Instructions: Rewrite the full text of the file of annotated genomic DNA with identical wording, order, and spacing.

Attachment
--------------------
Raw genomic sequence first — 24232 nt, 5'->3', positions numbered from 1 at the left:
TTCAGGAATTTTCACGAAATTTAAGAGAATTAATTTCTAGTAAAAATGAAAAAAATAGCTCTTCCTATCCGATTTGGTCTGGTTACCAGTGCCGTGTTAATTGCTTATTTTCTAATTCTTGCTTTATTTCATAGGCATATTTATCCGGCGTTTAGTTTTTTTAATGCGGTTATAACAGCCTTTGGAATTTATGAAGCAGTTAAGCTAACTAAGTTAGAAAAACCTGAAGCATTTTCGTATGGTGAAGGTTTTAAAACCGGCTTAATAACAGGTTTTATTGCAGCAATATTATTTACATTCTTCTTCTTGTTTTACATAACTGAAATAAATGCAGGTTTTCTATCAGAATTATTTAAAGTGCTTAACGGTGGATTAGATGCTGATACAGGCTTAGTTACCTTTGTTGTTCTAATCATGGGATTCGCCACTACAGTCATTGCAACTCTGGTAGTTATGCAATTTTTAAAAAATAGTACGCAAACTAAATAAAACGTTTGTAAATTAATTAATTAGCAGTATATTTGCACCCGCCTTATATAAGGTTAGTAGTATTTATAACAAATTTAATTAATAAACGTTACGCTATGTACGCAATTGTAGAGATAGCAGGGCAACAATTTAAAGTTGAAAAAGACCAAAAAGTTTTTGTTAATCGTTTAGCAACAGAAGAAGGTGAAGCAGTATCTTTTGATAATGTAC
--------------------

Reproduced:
Raw genomic sequence first — 24232 nt, 5'->3', positions numbered from 1 at the left:
TTCAGGAATTTTCACGAAATTTAAGAGAATTAATTTCTAGTAAAAATGAAAAAAATAGCTCTTCCTATCCGATTTGGTCTGGTTACCAGTGCCGTGTTAATTGCTTATTTTCTAATTCTTGCTTTATTTCATAGGCATATTTATCCGGCGTTTAGTTTTTTTAATGCGGTTATAACAGCCTTTGGAATTTATGAAGCAGTTAAGCTAACTAAGTTAGAAAAACCTGAAGCATTTTCGTATGGTGAAGGTTTTAAAACCGGCTTAATAACAGGTTTTATTGCAGCAATATTATTTACATTCTTCTTCTTGTTTTACATAACTGAAATAAATGCAGGTTTTCTATCAGAATTATTTAAAGTGCTTAACGGTGGATTAGATGCTGATACAGGCTTAGTTACCTTTGTTGTTCTAATCATGGGATTCGCCACTACAGTCATTGCAACTCTGGTAGTTATGCAATTTTTAAAAAATAGTACGCAAACTAAATAAAACGTTTGTAAATTAATTAATTAGCAGTATATTTGCACCCGCCTTATATAAGGTTAGTAGTATTTATAACAAATTTAATTAATAAACGTTACGCTATGTACGCAATTGTAGAGATAGCAGGGCAACAATTTAAAGTTGAAAAAGACCAAAAAGTTTTTGTTAATCGTTTAGCAACAGAAGAAGGTGAAGCAGTATCTTTTGATAATGTAC